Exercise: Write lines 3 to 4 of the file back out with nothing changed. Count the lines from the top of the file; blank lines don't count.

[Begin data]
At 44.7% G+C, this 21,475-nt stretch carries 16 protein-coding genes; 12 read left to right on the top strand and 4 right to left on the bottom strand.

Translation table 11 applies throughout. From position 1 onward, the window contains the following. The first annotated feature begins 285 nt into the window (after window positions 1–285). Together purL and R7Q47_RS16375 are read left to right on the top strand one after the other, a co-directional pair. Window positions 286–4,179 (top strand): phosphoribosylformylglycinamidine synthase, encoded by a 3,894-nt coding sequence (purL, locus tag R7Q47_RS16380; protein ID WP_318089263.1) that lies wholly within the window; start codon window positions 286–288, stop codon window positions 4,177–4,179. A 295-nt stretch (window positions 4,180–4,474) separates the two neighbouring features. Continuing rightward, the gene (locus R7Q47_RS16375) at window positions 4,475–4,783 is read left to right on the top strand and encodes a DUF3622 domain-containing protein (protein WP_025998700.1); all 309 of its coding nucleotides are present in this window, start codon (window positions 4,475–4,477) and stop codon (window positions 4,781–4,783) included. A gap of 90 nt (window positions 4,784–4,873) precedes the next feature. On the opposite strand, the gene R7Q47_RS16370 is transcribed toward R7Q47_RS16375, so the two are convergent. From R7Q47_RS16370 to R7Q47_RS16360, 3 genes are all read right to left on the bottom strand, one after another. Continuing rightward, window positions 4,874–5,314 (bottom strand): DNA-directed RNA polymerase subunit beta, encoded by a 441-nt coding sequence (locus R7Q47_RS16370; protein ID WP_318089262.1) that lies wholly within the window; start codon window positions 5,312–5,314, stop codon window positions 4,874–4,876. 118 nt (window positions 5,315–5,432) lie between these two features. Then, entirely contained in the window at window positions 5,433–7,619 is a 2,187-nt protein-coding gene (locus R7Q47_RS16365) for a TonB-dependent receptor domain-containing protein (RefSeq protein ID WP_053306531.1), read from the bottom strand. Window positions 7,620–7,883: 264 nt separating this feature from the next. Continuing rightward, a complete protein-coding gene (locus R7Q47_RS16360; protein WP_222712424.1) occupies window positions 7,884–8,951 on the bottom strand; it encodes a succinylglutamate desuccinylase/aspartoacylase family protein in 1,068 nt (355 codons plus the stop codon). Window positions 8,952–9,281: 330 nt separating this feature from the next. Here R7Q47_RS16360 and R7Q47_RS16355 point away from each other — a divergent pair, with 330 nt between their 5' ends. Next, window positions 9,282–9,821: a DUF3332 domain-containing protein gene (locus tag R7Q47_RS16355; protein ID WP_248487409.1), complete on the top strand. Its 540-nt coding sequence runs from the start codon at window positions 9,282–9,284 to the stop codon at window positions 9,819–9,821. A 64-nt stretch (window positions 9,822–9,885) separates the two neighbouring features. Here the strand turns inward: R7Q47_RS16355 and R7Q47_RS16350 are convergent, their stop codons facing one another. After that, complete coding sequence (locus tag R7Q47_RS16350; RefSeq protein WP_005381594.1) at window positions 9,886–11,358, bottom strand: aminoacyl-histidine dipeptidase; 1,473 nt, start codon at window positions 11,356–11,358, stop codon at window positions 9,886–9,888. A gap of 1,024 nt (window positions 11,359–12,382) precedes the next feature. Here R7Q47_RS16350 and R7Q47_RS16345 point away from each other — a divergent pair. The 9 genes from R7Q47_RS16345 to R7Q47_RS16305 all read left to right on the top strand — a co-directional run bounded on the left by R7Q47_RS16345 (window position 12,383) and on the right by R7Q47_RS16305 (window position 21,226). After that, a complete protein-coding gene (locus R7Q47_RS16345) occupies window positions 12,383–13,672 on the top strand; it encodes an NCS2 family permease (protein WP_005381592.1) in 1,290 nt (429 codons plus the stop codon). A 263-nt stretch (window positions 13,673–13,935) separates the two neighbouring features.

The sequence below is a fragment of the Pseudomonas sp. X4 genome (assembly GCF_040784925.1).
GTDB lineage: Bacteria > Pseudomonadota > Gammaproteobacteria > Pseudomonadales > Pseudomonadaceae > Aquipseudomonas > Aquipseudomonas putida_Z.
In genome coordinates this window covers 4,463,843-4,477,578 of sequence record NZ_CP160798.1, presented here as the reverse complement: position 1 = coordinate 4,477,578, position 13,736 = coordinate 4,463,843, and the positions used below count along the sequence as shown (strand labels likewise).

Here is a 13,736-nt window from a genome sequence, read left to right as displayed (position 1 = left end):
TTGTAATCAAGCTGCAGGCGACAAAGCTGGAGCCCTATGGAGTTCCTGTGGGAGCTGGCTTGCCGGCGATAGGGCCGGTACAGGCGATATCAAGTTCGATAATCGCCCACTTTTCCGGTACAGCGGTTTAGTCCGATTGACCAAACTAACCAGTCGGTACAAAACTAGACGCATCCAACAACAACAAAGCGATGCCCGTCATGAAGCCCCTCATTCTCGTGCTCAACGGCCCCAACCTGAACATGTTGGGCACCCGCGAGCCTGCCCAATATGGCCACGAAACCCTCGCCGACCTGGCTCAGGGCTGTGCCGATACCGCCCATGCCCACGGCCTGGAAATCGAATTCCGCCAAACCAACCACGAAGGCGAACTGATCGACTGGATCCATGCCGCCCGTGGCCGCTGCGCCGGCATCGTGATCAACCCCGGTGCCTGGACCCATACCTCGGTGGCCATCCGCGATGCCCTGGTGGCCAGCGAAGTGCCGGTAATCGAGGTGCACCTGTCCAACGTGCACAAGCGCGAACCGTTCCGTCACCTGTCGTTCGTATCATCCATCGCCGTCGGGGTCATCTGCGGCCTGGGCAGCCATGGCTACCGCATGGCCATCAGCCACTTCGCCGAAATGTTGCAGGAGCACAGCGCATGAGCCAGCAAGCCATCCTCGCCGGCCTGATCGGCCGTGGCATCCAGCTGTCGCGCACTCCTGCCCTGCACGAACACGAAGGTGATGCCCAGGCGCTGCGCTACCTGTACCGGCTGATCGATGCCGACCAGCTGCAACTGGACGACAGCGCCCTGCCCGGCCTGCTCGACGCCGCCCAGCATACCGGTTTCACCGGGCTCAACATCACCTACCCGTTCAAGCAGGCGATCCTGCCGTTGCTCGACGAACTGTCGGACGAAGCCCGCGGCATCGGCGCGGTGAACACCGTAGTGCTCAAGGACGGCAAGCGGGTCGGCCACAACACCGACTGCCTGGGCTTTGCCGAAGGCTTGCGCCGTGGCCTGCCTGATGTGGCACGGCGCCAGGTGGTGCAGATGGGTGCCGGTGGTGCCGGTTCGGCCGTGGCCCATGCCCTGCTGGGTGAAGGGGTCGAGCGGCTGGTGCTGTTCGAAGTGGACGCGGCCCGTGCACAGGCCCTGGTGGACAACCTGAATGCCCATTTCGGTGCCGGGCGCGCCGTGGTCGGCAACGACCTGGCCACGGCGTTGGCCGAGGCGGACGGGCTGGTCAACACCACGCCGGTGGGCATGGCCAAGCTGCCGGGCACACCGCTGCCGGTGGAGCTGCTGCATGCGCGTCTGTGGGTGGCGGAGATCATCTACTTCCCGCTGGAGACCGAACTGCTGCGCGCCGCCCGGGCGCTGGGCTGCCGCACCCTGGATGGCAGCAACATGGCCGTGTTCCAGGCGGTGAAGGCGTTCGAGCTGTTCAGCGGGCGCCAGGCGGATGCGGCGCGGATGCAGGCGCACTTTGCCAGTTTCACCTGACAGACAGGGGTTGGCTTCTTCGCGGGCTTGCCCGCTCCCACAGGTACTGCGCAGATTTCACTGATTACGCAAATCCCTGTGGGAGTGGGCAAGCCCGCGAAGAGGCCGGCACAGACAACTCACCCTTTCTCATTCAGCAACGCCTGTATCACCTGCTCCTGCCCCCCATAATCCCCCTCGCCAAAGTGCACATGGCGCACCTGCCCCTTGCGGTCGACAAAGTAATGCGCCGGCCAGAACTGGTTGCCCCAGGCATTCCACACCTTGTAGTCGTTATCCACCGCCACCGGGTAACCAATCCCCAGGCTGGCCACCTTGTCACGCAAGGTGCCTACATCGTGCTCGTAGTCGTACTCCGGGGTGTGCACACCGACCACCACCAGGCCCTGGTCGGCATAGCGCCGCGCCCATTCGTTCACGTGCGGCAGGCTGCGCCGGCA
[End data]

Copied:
The sequence below is a fragment of the Pseudomonas sp. X4 genome (assembly GCF_040784925.1).
GTDB lineage: Bacteria > Pseudomonadota > Gammaproteobacteria > Pseudomonadales > Pseudomonadaceae > Aquipseudomonas > Aquipseudomonas putida_Z.